By Cara Zwibel
on February 27, 2013
The Supreme Court of Canada has rendered its long-awaited decision in Saskatchewan Human Rights Commission v. William Whatcott, et al. and upheld the constitutionality of hate speech provisions in the Saskatchewan Human Rights Code. The CCLA had intervened in the case to argue that the section – s. 14(1)(b) – is unconstitutional under section 2(b) of the Canadian Charter of Rights and Freedoms, as it acts as an overbroad and unjustifiable limit on freedom of expression. The Supreme Court did not accept this argument and said that while hate speech provisions do limit freedom of expression, the limit is justified in light of the goals of promoting the inherent dignity and equal rights of all and discouraging discrimination. The Court attempted to clarify and slightly modify the definition of “hatred” to provide tribunals and courts with more guidance when applying hate speech provisions. It held that hate speech provisions should be applied objectively, requiring tribunals to determine “whether a reasonable person, aware of the context and circumstances surrounding the expression, would view it as exposing the protected group to hatred.” The Court also held that hatred is to be interpreted as only extreme emotions of “detestation” and “vilification”. Finally, the focus should be on the effects of the expression. The question of the speaker’s intent and/or the sincerity of their belief is not relevant.
The appeal arises from the distribution of three flyers by William Whatcott in 2001 and 2002 that contained statements about homosexuality and the morality of certain types of sexual behaviour in often crude, confrontational, and polemical terms. While CCLA denounces and condemns the content of Mr. Whatcott’s flyers, we argued that the hate speech provisions are both vague and overly broad, that they chill freedom of expression and that the experience with these provisions over the years has shown them to be unworkable. The CCLA continues to believe that a mature democracy requires the least restriction on the expressive rights of its citizens and advocates a position in favour of the vigilant and principled protection of freedom of expression, including offensive statements of opinion. Indeed, the right to express an unpopular or non-mainstream opinion remains an important tool in the arsenal of equality-seeking groups. CCLA will continue to promote and protect freedom of expression for all.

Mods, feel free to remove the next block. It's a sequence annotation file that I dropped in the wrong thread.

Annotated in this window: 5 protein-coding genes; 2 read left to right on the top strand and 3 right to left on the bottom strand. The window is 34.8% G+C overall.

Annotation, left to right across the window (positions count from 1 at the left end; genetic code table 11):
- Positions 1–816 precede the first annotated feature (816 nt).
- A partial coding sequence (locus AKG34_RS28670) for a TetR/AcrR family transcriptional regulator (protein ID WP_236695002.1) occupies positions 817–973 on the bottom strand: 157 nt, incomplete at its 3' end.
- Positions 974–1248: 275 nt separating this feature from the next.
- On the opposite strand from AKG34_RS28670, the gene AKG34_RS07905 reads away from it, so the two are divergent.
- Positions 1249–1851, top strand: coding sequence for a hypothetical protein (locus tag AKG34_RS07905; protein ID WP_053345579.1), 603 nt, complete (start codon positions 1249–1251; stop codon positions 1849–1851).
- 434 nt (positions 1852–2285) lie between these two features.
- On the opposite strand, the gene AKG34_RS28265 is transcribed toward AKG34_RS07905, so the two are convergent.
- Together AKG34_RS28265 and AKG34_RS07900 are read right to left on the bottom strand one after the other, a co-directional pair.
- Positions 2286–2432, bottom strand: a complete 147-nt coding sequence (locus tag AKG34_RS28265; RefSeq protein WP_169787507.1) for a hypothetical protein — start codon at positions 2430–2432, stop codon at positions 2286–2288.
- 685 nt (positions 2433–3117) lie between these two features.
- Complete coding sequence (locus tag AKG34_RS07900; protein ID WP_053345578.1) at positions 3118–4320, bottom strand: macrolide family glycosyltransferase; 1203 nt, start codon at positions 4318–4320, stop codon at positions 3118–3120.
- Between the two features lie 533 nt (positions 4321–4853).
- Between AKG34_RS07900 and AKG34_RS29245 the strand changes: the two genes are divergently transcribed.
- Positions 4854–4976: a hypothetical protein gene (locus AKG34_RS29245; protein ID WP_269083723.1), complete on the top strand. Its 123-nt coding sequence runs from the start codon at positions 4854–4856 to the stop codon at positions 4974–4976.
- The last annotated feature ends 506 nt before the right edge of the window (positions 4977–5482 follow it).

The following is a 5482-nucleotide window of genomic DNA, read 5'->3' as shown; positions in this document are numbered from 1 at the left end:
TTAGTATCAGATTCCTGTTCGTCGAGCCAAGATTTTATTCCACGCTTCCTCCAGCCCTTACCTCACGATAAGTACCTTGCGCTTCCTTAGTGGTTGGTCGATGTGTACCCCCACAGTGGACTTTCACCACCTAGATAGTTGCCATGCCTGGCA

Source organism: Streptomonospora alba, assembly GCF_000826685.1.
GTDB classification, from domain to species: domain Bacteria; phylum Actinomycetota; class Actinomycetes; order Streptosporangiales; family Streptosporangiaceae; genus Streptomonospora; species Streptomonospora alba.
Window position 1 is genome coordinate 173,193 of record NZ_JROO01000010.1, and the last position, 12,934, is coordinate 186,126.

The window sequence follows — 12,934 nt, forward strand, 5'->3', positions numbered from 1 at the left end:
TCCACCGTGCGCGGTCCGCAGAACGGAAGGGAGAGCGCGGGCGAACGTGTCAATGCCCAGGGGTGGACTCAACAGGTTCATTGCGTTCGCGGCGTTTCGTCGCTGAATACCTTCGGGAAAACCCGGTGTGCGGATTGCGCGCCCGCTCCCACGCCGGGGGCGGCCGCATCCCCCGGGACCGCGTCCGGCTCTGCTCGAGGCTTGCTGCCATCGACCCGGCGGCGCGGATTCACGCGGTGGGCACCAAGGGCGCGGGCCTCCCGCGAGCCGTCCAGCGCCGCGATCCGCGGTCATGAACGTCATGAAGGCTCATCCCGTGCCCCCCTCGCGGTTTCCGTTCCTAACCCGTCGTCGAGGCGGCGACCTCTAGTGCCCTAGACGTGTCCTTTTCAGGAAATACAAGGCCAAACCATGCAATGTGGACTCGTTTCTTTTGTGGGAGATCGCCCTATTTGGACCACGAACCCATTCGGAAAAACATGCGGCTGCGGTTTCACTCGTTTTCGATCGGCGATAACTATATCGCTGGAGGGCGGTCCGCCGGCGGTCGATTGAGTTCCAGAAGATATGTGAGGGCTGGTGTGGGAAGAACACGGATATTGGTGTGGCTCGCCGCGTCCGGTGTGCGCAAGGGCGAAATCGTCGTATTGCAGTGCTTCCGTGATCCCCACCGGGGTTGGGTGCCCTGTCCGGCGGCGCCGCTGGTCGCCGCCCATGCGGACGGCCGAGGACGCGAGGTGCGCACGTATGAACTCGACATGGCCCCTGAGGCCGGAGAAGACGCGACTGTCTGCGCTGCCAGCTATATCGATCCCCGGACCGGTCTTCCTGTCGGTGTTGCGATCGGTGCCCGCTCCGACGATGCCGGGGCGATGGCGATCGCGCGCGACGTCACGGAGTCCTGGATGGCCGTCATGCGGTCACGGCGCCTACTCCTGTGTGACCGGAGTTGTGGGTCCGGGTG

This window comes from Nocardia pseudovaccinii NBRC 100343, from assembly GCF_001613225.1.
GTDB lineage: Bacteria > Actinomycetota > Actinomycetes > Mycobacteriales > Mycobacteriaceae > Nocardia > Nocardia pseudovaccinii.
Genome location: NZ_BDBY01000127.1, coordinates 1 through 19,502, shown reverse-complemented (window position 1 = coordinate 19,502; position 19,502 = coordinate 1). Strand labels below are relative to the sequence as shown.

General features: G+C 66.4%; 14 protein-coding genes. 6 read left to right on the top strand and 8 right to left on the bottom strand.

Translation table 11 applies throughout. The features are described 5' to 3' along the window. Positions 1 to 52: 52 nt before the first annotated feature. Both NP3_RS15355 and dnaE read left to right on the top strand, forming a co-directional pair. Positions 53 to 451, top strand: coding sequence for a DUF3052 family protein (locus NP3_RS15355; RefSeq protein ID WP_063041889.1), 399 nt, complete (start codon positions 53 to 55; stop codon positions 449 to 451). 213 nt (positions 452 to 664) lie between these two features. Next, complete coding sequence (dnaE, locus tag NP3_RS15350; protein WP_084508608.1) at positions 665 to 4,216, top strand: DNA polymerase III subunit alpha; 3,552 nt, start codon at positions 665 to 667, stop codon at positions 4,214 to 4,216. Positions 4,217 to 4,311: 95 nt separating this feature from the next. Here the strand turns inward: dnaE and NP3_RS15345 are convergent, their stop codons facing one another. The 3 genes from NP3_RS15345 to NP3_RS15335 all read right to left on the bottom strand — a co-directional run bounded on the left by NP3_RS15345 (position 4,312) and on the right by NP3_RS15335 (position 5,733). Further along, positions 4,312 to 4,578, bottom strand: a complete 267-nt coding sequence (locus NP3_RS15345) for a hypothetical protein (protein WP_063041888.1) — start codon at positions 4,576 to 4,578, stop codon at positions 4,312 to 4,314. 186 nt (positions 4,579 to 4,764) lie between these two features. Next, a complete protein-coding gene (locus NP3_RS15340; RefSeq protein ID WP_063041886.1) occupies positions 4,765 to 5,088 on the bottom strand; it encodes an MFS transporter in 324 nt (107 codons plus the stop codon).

Read CCLA’s factum in the Whatcott case here.
Read the Supreme Court of Canada’s decision here.
See a webcast of the Supreme Court hearing here.
By Cara Zwibel
on February 5, 2013
The CCLA is intervening in R.C. v. District School Board of Niagara, a case proceeding before the Ontario Human Rights Tribunal in St. Catharines on February 5 and 6, 2013. A parent of a child in the Niagara School Board, R.C., complained to the Human Rights Tribunal about the School Board’s policy of allowing the distribution of Gideon Bibles to students in Grade 5, with parental consent. CCLA has been involved in this issue in a number of school boards arguing that the practice of allowing a religious organization to proselytize to students through the school is inconsistent with freedom of religion and the right to equality under the Canadian Charter of Rights and Freedoms. Even where policies allow for the distribution of materials by various religious groups (as does the amended policy in Niagara), this presents problems as it involves the school board in determinations about what constitutes a religion and which texts can be distributed. Moreover, very few religious organizations have the resources to offer free texts to all students at a particular grade level.